Grammar 101 with Michael Kwan

In the last week or so, I’ve encountered more than one instance where these word pairs were misused. More specifically, I read sentences where the author paired “either” with “nor,” which really isn’t the way you should go about using these words.

If you are making a comparison and you start with using “either,” then the corresponding word should be “or.” As an example:

I can’t decide what I want to eat. I’m ordering either the beef tenderloin or the roast duck.

In much the same way, “neither” should be paired with the word “nor,” and this is when you are describing something in a negative context:

I have neither the time nor the patience to deal with this problem right now.

Just as there is much confusion over the difference between e.g. and i.e., the proper use of either/or and neither/nor can be confusing too. They shouldn’t be mismatched, but you should also be careful about where you place the words too.

Incorrect: I am either taking the train or the bus.

Since the verb (taking) is involved in both choices, it should come before “either.”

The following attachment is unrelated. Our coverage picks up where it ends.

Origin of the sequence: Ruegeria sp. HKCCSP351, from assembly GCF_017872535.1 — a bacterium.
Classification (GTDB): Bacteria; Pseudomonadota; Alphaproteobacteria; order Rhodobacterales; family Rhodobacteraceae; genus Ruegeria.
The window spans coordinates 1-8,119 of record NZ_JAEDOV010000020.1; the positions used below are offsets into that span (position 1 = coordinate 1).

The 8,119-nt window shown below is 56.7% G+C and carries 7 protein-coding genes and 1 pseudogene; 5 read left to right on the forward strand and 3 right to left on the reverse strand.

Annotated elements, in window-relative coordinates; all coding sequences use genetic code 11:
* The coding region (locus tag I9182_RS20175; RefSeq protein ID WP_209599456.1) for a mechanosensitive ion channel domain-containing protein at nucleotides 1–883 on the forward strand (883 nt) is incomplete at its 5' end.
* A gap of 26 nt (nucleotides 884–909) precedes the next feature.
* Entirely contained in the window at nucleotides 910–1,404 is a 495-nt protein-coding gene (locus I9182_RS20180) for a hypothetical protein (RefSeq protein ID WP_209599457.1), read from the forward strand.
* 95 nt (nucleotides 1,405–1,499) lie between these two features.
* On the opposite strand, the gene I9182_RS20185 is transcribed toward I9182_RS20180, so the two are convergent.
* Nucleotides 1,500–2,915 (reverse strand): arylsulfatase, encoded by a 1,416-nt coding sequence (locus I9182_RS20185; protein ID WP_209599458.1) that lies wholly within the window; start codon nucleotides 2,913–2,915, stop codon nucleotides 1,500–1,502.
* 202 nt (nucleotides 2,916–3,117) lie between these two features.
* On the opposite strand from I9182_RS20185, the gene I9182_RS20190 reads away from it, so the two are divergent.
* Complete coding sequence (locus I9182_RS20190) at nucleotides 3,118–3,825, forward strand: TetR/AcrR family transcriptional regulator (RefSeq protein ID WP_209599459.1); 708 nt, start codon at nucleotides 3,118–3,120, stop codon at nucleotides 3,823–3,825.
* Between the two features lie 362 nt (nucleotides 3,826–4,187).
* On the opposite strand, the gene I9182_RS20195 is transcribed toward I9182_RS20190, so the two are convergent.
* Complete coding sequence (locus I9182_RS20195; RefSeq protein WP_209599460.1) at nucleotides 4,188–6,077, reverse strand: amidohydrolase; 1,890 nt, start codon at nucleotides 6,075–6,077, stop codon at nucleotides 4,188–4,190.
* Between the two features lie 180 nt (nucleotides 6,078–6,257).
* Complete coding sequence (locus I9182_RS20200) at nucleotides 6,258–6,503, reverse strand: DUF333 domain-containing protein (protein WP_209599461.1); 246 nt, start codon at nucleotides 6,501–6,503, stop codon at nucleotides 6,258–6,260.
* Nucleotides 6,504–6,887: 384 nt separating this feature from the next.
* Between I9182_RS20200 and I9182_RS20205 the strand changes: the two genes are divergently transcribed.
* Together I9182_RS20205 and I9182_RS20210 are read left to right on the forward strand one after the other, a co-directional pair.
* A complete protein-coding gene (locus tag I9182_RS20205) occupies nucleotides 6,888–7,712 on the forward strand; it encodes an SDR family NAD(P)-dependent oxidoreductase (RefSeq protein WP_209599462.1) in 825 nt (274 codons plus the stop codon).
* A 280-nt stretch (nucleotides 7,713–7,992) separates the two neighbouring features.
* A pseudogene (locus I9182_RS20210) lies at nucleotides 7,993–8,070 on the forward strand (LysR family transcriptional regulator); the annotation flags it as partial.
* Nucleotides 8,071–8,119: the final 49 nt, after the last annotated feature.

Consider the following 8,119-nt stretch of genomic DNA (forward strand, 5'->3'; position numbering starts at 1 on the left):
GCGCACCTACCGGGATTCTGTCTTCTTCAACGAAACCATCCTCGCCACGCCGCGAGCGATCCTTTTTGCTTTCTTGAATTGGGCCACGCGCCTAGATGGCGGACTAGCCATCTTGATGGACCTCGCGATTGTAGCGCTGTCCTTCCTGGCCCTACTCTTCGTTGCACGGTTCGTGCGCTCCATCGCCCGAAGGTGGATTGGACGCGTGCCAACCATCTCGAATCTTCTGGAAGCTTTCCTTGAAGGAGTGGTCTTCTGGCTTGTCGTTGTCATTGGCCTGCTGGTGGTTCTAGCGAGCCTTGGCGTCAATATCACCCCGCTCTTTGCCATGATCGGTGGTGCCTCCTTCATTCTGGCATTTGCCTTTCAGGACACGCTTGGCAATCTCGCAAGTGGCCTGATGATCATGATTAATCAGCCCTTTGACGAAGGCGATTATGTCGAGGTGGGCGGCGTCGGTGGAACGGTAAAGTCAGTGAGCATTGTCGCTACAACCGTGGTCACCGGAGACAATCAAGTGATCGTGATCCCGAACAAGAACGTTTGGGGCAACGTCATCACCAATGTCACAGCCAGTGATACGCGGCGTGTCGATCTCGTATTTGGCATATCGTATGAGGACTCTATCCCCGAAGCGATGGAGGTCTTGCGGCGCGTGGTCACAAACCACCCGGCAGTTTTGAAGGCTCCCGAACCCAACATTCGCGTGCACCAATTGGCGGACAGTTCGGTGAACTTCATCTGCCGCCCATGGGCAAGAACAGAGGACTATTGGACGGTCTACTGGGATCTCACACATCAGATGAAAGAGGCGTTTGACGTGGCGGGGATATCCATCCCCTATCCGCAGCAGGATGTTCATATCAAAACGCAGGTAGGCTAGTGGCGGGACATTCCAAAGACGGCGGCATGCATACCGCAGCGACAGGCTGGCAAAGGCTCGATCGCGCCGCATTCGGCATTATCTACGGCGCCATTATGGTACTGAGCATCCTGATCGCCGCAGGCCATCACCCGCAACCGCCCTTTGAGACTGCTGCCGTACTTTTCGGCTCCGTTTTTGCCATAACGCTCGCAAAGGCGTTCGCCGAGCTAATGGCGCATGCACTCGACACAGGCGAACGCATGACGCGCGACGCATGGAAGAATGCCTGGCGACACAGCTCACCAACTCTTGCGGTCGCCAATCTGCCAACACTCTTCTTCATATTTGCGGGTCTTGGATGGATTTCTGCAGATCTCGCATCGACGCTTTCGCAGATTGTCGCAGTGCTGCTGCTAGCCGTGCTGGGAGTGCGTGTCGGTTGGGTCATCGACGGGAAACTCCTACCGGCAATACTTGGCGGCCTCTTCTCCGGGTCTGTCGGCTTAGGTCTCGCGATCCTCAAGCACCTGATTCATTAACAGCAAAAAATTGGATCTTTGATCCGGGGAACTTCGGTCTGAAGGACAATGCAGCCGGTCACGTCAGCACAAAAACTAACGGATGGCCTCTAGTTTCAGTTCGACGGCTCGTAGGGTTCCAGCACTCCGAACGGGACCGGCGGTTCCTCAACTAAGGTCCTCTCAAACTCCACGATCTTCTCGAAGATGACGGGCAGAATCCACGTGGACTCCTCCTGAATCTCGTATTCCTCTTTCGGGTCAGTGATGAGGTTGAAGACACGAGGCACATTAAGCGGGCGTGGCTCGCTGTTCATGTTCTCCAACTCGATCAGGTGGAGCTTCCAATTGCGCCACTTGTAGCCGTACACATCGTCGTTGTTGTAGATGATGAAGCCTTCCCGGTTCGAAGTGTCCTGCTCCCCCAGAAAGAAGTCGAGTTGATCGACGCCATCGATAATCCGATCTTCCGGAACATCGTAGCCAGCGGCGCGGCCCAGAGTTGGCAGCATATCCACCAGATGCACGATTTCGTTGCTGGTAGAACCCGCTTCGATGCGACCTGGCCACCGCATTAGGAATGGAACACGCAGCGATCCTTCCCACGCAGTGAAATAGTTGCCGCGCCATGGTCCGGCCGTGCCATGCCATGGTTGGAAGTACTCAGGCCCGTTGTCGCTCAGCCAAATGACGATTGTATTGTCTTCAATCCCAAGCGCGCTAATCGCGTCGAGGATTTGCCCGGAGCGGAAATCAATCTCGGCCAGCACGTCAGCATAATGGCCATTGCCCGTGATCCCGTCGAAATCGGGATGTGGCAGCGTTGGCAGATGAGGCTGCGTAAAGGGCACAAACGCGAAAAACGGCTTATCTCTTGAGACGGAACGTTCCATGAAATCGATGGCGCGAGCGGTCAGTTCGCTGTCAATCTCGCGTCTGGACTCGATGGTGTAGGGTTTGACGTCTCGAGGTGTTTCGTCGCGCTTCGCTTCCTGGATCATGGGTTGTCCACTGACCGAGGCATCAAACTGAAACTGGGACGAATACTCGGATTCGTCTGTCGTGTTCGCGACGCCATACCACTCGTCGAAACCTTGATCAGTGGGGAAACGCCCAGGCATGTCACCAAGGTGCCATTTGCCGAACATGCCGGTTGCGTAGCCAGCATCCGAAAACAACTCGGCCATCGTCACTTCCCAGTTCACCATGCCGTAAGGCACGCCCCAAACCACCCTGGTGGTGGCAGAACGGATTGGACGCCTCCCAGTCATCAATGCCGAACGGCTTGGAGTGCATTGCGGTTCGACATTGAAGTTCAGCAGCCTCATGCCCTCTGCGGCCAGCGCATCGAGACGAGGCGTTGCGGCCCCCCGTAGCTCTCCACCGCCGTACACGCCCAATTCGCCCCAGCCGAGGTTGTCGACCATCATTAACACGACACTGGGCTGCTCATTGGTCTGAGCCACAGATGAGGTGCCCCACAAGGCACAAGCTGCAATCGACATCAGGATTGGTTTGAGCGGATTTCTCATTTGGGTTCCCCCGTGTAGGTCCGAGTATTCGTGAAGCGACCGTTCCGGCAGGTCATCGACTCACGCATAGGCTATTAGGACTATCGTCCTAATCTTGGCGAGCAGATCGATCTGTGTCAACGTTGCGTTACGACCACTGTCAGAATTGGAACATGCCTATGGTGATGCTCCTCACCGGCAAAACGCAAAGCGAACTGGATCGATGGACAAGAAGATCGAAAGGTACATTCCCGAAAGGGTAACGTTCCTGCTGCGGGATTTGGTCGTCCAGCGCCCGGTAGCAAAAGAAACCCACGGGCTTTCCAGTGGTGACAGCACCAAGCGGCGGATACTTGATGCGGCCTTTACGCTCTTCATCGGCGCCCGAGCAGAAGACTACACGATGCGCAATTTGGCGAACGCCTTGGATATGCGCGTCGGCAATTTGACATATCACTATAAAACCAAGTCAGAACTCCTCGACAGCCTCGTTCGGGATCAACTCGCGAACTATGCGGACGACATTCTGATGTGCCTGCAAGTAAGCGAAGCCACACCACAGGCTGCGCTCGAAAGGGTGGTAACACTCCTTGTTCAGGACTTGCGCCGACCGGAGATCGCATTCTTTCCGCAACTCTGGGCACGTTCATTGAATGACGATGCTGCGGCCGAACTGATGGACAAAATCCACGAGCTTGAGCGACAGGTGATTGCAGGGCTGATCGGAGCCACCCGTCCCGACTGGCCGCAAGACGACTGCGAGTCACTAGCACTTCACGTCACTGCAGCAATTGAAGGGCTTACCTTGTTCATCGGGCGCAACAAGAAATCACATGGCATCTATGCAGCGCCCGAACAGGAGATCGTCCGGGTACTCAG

Correct: I am taking either the train or the bus.

If there are two separate verbs for the two separate options, then “either” should come before the first verb.

To balance his budget, he can either increase his income or decrease his expenses.

What’s interesting is that “either” and “neither” should always be followed with their corresponding partner (“or” or “nor”), but “or” and “nor” do not necessarily need “either” or “neither” to be used correctly.

Will you be drinking beer or wine this evening?

I don’t want beer, nor do I want wine. I’d rather drink water.

How you choose to use these words can drastically change the overall meaning of the sentence, just like how comma placement can completely alter how a sentence is interpreted. It’s not just about choosing the right words; it’s about putting those right words in the right places with the right punctuation.

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